But letting the dishes rot for an afternoon in the sink in order to watch a video is not going to be your downfall and the start of your spiral into the madness of hell - in all likelihood it's going to perk your spirits up instead.

I have very few perks in my life, mainly because I can never afford them, and nothing depresses me more than feeling peckish, opening the fridge and discovering naught but a year-old lemon and a tin of half-eaten Husky Alpo.

I remember going to the houses of rich kids at school and their kitchens were always wall-to-wall cupboards and fridges filled with every tasty treat imaginable, from six-packs of Coke to buckets of cookies to Melrose cheese triangles and so on. I envied them like you can't imagine.

I've always consoled myself with the thought that once I have earned my millions my treats are going to taste that much better, and while no doubt that will prove to be true I can't help feeling that rich kids have always had a good headstart on the rest of us.

A fellow in my matric class of 1990 was given a brand spanking new convertible BMW for getting an "A" in his final exams, and I'm sure that if I had had similar motivation my whole life I would have achieved similar results.

In a world of money you can be rewarded for hard work with extremely cool things, whereas the reward for my hard work has usually been nothing but a migraine headache.

I'm not moaning about not being wealthy here and I'm not trying to put wealthy folks down, but what I'm getting at is that rich kids always seemed so much happier than poor kids to me, and I've never bought the "I may have nothing, but I've still got love" gambit.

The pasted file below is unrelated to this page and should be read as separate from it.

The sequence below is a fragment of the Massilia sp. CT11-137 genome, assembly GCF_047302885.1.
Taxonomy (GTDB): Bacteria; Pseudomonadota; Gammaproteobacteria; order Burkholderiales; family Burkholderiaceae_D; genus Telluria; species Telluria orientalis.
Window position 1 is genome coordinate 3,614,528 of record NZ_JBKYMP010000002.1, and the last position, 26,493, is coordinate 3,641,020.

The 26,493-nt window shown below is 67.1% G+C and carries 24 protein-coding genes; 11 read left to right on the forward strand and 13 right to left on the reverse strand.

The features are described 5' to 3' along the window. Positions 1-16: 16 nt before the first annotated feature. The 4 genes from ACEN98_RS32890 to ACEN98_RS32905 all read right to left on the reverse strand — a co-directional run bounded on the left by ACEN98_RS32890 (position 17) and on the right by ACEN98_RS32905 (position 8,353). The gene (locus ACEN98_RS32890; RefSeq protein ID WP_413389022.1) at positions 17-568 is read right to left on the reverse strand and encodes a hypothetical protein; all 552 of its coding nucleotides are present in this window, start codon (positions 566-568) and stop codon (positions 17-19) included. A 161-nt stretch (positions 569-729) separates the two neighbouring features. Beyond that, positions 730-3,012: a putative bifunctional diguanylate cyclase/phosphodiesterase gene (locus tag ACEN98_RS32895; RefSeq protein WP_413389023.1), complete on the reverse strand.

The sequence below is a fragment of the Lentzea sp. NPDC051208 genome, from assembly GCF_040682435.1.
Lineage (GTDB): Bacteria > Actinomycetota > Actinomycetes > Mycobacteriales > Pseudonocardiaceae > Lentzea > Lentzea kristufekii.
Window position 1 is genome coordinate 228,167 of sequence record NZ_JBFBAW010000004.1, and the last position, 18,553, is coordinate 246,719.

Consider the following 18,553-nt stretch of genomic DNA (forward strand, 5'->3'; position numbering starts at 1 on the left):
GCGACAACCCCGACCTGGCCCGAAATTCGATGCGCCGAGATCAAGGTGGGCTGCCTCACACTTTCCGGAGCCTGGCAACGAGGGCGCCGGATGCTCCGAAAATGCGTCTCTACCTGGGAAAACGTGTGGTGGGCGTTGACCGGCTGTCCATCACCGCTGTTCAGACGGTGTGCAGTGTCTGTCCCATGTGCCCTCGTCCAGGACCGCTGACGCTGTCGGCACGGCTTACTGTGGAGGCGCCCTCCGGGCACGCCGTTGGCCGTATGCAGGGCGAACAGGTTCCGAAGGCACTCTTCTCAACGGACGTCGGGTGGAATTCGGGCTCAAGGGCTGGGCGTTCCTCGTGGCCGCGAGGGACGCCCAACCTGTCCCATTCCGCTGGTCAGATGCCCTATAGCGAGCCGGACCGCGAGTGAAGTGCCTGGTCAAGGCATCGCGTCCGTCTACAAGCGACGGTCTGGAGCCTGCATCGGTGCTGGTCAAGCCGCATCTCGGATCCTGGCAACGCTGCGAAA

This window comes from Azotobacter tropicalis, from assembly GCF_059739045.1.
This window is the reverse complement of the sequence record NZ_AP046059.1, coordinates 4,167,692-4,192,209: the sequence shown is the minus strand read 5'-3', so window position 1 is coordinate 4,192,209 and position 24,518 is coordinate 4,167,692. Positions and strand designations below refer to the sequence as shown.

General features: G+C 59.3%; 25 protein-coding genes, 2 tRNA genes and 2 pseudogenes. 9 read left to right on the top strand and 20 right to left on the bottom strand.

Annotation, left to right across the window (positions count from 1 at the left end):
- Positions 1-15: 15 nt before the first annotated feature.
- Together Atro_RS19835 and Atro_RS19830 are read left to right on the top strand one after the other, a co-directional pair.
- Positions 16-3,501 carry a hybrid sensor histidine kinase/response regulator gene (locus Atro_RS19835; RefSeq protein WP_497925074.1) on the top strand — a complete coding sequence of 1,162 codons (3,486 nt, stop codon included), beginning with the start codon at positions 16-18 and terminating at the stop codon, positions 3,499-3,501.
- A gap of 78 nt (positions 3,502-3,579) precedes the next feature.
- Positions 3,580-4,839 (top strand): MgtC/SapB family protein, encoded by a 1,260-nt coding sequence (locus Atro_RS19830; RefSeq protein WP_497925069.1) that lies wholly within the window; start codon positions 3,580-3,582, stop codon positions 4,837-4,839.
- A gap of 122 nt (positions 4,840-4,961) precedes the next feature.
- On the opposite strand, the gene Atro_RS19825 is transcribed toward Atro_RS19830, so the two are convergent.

The reason rich kids are happier than poor ones is that they can have any treat whenever they want, and if they still aren't happy with that then they deserve every inch of their unhappiness.

With less wealthy folks, however, the rewarding with a treat scenario is far less common, and therefore more greatly treasured, which is why it distresses me no end that people are finding it necessary to deny themselves simple pleasures which would make them that much happier.

I require very little to perk my spirits up - eight lagers, a bag of Swazi or a good sports game on telly goes a long way to giving me some mental harmony, and without those simple things all I see is the vast load of work I have to get through and the fact that once again I am unlikely to get more than five hours sleep.

So I would suggest that if you're denying yourself simple treats you're doing yourself a major disservice, and if you're stuck behind your monitor reading this with a pile of work waiting for you - that you close this browser window, rustle up some loose change and go and get yourself a Bar One, or a Fanta Grape, or dare I be so bold - perhaps even a lekker little samoosa from Aunty Shamielah at the corner shop.

Go on - you've earned it.

All Smoked Out,
Luke Tagg
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Copyright © Luke Tagg. All rights reserved. A few lefts as well.